Together, these results suggest the existence of a strong positiv

Together, these results suggest the existence of a strong positive-feedback loop, using IL-15 as a common trophic signal, in

early GC development. Once IL-15 signalling is induced, proliferation of GC-B cells and FDCs is augmented, and the amount of IL-15 per se will be dramatically amplified by reciprocal signalling between the cells. Given the urgency of generation and production of protective high-affinity antibodies in case of infection, this sharing of common pro-proliferative cytokines, by both functional CP-690550 in vitro GC-B cells and microenvironmental stromal cells, FDCs, may be advantageous for the timely development of the GC reaction. Moreover, proliferation of FDCs is thereby coupled to antigen-specific proliferation of GC-B cells, augmenting the selective generation of GC-B cells with high-affinity B-cell receptors for antigen. Interleukin-15 does not have a significant effect on the apoptosis of FDC in our in vitro culture model (Fig. 3c) in contrast to previous reports on the anti-apoptotic effects of IL-15 in various cells.44,56,57 The reported anti-apoptotic effects were measured in the presence of strong apoptotic signals, including stimulation of other surface molecules by anti-Fas, TNF-α, anti-CD3 and IgM, or use of toxic chemicals. In contrast, we examined the effect of IL-15 in the absence of apoptotic inducers, which may be more relevant to the early GC reaction in vivo. We attempted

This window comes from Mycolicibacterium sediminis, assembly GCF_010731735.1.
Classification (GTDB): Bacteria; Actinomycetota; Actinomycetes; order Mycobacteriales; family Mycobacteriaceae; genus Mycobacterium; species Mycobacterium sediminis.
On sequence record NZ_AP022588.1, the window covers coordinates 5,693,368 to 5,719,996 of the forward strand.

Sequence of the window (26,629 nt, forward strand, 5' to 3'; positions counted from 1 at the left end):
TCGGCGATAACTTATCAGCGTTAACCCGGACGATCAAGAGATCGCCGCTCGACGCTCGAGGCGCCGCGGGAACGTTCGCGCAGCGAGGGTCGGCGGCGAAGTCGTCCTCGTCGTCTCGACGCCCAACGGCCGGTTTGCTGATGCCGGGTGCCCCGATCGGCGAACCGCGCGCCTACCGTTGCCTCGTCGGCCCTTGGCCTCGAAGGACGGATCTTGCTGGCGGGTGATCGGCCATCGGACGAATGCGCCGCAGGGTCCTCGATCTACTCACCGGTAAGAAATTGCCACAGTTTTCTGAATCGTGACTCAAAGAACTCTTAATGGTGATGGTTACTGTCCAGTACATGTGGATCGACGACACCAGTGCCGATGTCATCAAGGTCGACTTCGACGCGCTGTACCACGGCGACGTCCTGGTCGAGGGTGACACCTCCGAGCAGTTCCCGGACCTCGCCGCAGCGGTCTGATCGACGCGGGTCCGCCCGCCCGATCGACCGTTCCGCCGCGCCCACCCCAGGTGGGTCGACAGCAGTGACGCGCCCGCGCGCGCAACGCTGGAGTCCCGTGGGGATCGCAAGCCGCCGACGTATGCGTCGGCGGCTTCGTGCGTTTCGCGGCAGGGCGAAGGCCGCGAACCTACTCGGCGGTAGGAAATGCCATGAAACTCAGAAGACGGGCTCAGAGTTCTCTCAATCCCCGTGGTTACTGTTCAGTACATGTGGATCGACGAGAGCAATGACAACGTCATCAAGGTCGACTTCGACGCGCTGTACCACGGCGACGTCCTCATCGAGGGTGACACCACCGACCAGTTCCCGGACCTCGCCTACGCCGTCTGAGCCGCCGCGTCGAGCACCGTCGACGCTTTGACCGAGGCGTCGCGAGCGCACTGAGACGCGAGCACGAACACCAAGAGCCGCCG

to induce apoptosis ICG-001 mouse of FDCs using anti-Fas antibody or TNF-α to investigate an anti-apoptotic function of IL-15 on FDCs; however, apoptosis was not detected in freshly isolated FDCs (C-S. Park, unpublished data). Therefore,

although an anti-apoptotic effect of IL-15 on FDCs undergoing apoptosis during the GC response54 cannot be excluded, the major role of IL-15 in the developing GC is to enhance proliferation of both FDCs and GC-B cells. Another important question regarding the function of IL-15 on FDCs is whether IL-15 is involved in FDC differentiation. One of the major obstacles in FDC research has been the lack of a reliable, functional, experimental system. For instance, it is difficult to distinguish between any changes in FDCs from those of other cellular components of the GC reaction, using a genetically modified many mouse model. Immunohistochemical analysis has limitations because such analysis cannot be used to measure functional changes. In vitro culture experiments are a plausible alternative. However, the culture experiments also have limitations, including the possible loss of functional competency during in vitro culture. The FDCs needs various factors from GC-B cells to develop and to maintain their function. To compensate for these problems, we designed a culture protocol to mimic in vivo functional FDCs by co-culturing primary human FDCs with GC-B cells. Hence, signals from GC-B cells essential for FDC function16,58 are provided in our experimental model. The TNF-α control set is included for two purposes.

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